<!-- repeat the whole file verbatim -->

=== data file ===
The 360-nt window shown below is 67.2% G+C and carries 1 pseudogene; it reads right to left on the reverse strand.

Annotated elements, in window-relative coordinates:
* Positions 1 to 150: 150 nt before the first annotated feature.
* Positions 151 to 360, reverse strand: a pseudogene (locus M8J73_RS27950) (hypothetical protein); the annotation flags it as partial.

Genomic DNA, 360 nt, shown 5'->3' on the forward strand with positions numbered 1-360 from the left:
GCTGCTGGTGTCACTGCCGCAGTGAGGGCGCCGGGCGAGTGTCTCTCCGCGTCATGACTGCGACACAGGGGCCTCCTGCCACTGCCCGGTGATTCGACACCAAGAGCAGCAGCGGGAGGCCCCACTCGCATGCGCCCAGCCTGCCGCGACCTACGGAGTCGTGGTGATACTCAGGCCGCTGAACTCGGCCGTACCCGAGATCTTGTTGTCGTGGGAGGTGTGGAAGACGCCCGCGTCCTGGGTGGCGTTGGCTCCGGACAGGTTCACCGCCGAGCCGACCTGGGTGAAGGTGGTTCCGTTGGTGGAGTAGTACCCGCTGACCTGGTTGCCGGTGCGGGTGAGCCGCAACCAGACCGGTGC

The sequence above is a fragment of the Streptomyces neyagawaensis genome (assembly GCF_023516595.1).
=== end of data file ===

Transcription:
The 360-nt window shown below is 67.2% G+C and carries 1 pseudogene; it reads right to left on the reverse strand.

Annotated elements, in window-relative coordinates:
* Positions 1 to 150: 150 nt before the first annotated feature.
* Positions 151 to 360, reverse strand: a pseudogene (locus M8J73_RS27950) (hypothetical protein); the annotation flags it as partial.

Genomic DNA, 360 nt, shown 5'->3' on the forward strand with positions numbered 1-360 from the left:
GCTGCTGGTGTCACTGCCGCAGTGAGGGCGCCGGGCGAGTGTCTCTCCGCGTCATGACTGCGACACAGGGGCCTCCTGCCACTGCCCGGTGATTCGACACCAAGAGCAGCAGCGGGAGGCCCCACTCGCATGCGCCCAGCCTGCCGCGACCTACGGAGTCGTGGTGATACTCAGGCCGCTGAACTCGGCCGTACCCGAGATCTTGTTGTCGTGGGAGGTGTGGAAGACGCCCGCGTCCTGGGTGGCGTTGGCTCCGGACAGGTTCACCGCCGAGCCGACCTGGGTGAAGGTGGTTCCGTTGGTGGAGTAGTACCCGCTGACCTGGTTGCCGGTGCGGGTGAGCCGCAACCAGACCGGTGC

The sequence above is a fragment of the Streptomyces neyagawaensis genome (assembly GCF_023516595.1).